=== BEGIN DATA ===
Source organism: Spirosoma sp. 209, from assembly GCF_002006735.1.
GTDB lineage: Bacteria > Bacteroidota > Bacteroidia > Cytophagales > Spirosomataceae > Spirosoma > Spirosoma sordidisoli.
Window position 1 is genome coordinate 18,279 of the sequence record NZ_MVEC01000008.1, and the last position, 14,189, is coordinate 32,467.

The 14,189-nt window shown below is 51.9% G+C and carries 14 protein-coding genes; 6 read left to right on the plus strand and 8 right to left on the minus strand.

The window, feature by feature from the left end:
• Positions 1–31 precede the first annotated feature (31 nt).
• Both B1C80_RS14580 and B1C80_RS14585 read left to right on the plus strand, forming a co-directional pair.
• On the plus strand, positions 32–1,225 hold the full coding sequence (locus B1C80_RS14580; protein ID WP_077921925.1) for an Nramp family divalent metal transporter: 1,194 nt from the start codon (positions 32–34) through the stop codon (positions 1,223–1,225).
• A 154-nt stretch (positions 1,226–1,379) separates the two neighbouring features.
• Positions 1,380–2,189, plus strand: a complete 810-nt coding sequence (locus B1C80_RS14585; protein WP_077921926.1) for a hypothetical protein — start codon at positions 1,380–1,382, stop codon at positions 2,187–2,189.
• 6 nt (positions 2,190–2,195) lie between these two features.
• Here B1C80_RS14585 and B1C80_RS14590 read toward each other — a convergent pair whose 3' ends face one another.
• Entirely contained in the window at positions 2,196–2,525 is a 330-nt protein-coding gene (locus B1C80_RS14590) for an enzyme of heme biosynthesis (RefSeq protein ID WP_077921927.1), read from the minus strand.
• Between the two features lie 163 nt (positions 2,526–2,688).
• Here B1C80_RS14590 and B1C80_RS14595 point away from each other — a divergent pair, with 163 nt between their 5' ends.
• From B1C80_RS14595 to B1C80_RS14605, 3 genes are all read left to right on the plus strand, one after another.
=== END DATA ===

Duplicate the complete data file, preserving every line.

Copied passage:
Source organism: Spirosoma sp. 209, from assembly GCF_002006735.1.
GTDB lineage: Bacteria > Bacteroidota > Bacteroidia > Cytophagales > Spirosomataceae > Spirosoma > Spirosoma sordidisoli.
Window position 1 is genome coordinate 18,279 of the sequence record NZ_MVEC01000008.1, and the last position, 14,189, is coordinate 32,467.

The 14,189-nt window shown below is 51.9% G+C and carries 14 protein-coding genes; 6 read left to right on the plus strand and 8 right to left on the minus strand.

The window, feature by feature from the left end:
• Positions 1–31 precede the first annotated feature (31 nt).
• Both B1C80_RS14580 and B1C80_RS14585 read left to right on the plus strand, forming a co-directional pair.
• On the plus strand, positions 32–1,225 hold the full coding sequence (locus B1C80_RS14580; protein ID WP_077921925.1) for an Nramp family divalent metal transporter: 1,194 nt from the start codon (positions 32–34) through the stop codon (positions 1,223–1,225).
• A 154-nt stretch (positions 1,226–1,379) separates the two neighbouring features.
• Positions 1,380–2,189, plus strand: a complete 810-nt coding sequence (locus B1C80_RS14585; protein WP_077921926.1) for a hypothetical protein — start codon at positions 1,380–1,382, stop codon at positions 2,187–2,189.
• 6 nt (positions 2,190–2,195) lie between these two features.
• Here B1C80_RS14585 and B1C80_RS14590 read toward each other — a convergent pair whose 3' ends face one another.
• Entirely contained in the window at positions 2,196–2,525 is a 330-nt protein-coding gene (locus B1C80_RS14590) for an enzyme of heme biosynthesis (RefSeq protein ID WP_077921927.1), read from the minus strand.
• Between the two features lie 163 nt (positions 2,526–2,688).
• Here B1C80_RS14590 and B1C80_RS14595 point away from each other — a divergent pair, with 163 nt between their 5' ends.
• From B1C80_RS14595 to B1C80_RS14605, 3 genes are all read left to right on the plus strand, one after another.